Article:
Speculum literature

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This author portrait of Vincent of Beauvais in a manuscript of his Speculum Historiale, contains an actual convex mirror as a visual pun. French translation by Jean de Vignay, Bruges, c. 1478-1480, for Edward IV;British Library

The medieval genre of speculum literature, popular from the twelfth through the sixteenth centuries, was inspired by the urge to encompass encyclopedic knowledge within a single work. The modern equivalent is a summary survey, in the sense of a survey article in a scholarly journal that summarizes a field of research. The speculum image, of the mirror that reflects far and wide, was drawn from the magical mirror that was supposed to belong among the treasures of legendary Prester John somewhere in the East; through it every province could be seen:

"Before our palace stands a mirror, the ascent to which consists of five and twenty steps of porpyry and serpentine ... This mirror is guarded day and night by three thousand men. We look therein and behold all that is taking place in every province and region subject to our sceptre."[1]

In the genre "Speculum of Princes", the prince's realms were surveyed and his duties laid out. Other specula offered mirrors of history, doctrine, or morals.

A number of medieval book titles include the word speculum:

Ormulum, written by a certain Orm in Central England, bears an indirect reference to speculum and may be translated as "Orm's Mirror". It is universal in contents in that it contains the appropriate homiletic materials throughout the Church calendar.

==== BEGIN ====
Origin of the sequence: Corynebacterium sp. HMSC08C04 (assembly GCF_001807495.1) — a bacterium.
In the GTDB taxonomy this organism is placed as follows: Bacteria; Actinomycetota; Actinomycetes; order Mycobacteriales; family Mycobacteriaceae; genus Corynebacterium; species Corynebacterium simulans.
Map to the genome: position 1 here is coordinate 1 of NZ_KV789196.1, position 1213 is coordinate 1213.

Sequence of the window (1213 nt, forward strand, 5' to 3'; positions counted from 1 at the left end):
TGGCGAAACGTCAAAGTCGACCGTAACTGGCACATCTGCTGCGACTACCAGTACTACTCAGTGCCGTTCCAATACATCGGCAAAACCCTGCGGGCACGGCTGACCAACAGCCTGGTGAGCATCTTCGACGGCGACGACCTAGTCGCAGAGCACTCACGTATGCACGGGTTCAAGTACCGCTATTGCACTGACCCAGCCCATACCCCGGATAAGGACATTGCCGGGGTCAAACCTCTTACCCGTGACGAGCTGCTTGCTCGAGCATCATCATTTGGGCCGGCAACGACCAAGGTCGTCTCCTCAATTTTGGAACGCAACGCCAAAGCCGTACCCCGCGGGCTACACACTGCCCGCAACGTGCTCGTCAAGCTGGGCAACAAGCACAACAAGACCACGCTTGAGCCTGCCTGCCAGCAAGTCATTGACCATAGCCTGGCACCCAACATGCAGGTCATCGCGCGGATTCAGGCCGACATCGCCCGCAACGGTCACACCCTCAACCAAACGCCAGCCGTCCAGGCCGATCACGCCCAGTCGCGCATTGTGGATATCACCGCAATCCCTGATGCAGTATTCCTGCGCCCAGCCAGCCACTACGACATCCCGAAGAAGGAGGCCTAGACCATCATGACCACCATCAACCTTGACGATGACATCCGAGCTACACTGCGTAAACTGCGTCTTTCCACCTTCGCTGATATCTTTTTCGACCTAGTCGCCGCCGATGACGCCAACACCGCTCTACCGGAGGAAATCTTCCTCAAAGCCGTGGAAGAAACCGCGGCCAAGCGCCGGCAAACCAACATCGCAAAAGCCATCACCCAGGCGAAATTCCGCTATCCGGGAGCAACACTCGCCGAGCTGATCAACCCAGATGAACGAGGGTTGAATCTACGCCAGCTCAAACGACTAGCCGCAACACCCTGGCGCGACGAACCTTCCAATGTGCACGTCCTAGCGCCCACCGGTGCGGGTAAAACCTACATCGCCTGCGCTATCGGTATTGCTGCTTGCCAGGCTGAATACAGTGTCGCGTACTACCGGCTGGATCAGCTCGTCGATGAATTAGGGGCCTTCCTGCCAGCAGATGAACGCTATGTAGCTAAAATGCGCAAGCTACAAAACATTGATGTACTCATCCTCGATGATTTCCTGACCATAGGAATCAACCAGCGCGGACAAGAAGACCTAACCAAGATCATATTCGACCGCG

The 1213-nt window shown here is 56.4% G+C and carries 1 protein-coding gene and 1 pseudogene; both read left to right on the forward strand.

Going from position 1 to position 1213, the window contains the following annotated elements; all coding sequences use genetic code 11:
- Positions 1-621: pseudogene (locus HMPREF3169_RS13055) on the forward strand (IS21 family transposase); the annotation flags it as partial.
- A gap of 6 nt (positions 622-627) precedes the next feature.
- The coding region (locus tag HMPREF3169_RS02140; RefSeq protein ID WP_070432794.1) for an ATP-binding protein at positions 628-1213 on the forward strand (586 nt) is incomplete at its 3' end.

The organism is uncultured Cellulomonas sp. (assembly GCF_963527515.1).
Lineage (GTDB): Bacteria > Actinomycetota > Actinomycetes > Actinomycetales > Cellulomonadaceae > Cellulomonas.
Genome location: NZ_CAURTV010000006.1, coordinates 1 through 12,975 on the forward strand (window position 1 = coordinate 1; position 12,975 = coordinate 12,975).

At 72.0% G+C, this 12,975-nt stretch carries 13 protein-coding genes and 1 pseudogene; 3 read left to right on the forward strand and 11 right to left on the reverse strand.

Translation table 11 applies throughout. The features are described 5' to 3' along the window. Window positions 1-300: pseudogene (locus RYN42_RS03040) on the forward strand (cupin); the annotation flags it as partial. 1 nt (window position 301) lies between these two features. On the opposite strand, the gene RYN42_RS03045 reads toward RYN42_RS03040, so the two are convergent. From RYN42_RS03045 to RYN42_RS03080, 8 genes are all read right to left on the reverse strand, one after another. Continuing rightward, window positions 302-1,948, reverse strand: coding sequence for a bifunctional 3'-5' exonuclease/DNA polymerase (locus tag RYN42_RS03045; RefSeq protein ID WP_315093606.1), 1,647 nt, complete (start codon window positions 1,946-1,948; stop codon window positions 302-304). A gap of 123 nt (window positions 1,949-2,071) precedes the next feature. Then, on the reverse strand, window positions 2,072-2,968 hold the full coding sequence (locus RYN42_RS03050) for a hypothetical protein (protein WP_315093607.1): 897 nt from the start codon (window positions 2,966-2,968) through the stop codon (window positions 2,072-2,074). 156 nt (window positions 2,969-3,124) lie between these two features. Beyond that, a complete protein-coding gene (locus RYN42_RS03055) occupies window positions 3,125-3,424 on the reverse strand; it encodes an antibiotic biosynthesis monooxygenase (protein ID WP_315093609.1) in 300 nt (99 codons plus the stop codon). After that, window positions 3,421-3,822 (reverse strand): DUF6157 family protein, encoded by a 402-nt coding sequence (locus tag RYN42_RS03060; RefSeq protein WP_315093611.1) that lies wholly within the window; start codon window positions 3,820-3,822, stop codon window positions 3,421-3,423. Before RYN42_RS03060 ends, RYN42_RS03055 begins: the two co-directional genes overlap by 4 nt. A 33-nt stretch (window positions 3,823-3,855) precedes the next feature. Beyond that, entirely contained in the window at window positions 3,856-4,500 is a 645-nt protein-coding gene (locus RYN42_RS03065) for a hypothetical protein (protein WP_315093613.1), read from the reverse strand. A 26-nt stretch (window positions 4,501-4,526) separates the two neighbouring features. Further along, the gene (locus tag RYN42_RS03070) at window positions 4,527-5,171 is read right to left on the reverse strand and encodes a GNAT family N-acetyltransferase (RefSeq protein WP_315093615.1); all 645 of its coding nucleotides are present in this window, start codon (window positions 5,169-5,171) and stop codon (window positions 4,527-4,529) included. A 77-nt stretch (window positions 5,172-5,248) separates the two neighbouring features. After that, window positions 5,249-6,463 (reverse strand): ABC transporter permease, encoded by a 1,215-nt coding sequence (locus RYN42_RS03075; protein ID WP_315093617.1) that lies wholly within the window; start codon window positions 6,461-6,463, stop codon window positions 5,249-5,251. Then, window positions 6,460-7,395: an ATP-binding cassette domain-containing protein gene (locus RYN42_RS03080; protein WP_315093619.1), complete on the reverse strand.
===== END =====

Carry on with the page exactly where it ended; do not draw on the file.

In English mirror appears in, among many other works, the Myrrour of the Worlde (1490), one of the first illustrated books printed in English, by William Caxton (a translation of L'image du Monde, an overview of the sciences), the perennially-republished A Mirror for Magistrates (1559), and The Miroir or Glasse of the Synneful Soul, a manuscript translation from the French by the young Queen Elizabeth I of England. The Mirror of Simple Souls is a modern English translation of a similar French work. The word 'speculum' was rendered into English as 'mirror or glass'.

The Speculum Romanae Magnificentiae, Mirror of the Magnificence of Rome was a Renaissance "coffee table book" of prints of the sights of Rome, especially the antiquities, produced by the French print seller and publisher Antonio Lafreri (or Antoine du Pérac Lafréry, 1512-77). He had been publishing and distributing such prints, and selling them at his shop in Rome, since the 1540s. In the 1570s he hit on the idea of producing a title page for the albums of prints he also sold. Each copy of the Speculum may have different contents, as the customer in Rome could make his own selection in the shop & have them bound up.[2]

Similarly, the journal Speculum, published by the Medieval Academy of America, covers every aspect of the medieval world.

See also[edit]

Notes[edit]

  1. ^ The fabricated "Letter of Prester John", said to have been sent to Manuel I Komnenos in 1165.
  2. ^ Speculum Romanae Magnificentiae website, University of Chicago Library

References[edit]

  • Bradley, Ritamary "Backgrounds of the Title Speculum in Mediaeval Literature" Speculum 29.1 (January 1954), pp. 100-115.